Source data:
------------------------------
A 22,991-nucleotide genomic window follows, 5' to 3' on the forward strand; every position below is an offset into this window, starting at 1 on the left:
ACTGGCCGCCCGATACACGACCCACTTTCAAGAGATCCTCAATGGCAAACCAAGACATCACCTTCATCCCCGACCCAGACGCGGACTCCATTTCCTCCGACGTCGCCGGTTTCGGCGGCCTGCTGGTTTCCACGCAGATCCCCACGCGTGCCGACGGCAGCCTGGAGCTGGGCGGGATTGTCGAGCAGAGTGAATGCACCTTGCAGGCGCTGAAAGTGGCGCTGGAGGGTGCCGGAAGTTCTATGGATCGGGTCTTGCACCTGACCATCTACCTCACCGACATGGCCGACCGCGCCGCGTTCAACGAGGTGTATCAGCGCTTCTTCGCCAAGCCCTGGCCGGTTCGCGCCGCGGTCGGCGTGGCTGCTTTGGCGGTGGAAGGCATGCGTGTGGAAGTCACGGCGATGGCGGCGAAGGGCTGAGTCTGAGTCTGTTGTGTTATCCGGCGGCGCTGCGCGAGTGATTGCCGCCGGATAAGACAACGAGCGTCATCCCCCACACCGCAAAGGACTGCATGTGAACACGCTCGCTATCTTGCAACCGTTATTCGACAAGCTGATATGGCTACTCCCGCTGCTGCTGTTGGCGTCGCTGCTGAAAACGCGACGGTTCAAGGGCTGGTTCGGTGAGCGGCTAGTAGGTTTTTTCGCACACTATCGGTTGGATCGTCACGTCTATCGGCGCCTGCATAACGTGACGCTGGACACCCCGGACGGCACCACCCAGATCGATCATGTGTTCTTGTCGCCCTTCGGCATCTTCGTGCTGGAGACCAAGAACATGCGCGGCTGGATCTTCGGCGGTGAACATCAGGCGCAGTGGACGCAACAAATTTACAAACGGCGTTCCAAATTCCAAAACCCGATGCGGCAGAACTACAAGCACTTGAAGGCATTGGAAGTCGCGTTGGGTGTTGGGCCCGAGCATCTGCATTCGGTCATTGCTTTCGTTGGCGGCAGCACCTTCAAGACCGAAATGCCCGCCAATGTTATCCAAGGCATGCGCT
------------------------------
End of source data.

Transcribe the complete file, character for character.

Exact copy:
A 22,991-nucleotide genomic window follows, 5' to 3' on the forward strand; every position below is an offset into this window, starting at 1 on the left:
ACTGGCCGCCCGATACACGACCCACTTTCAAGAGATCCTCAATGGCAAACCAAGACATCACCTTCATCCCCGACCCAGACGCGGACTCCATTTCCTCCGACGTCGCCGGTTTCGGCGGCCTGCTGGTTTCCACGCAGATCCCCACGCGTGCCGACGGCAGCCTGGAGCTGGGCGGGATTGTCGAGCAGAGTGAATGCACCTTGCAGGCGCTGAAAGTGGCGCTGGAGGGTGCCGGAAGTTCTATGGATCGGGTCTTGCACCTGACCATCTACCTCACCGACATGGCCGACCGCGCCGCGTTCAACGAGGTGTATCAGCGCTTCTTCGCCAAGCCCTGGCCGGTTCGCGCCGCGGTCGGCGTGGCTGCTTTGGCGGTGGAAGGCATGCGTGTGGAAGTCACGGCGATGGCGGCGAAGGGCTGAGTCTGAGTCTGTTGTGTTATCCGGCGGCGCTGCGCGAGTGATTGCCGCCGGATAAGACAACGAGCGTCATCCCCCACACCGCAAAGGACTGCATGTGAACACGCTCGCTATCTTGCAACCGTTATTCGACAAGCTGATATGGCTACTCCCGCTGCTGCTGTTGGCGTCGCTGCTGAAAACGCGACGGTTCAAGGGCTGGTTCGGTGAGCGGCTAGTAGGTTTTTTCGCACACTATCGGTTGGATCGTCACGTCTATCGGCGCCTGCATAACGTGACGCTGGACACCCCGGACGGCACCACCCAGATCGATCATGTGTTCTTGTCGCCCTTCGGCATCTTCGTGCTGGAGACCAAGAACATGCGCGGCTGGATCTTCGGCGGTGAACATCAGGCGCAGTGGACGCAACAAATTTACAAACGGCGTTCCAAATTCCAAAACCCGATGCGGCAGAACTACAAGCACTTGAAGGCATTGGAAGTCGCGTTGGGTGTTGGGCCCGAGCATCTGCATTCGGTCATTGCTTTCGTTGGCGGCAGCACCTTCAAGACCGAAATGCCCGCCAATGTTATCCAAGGCATGCGCT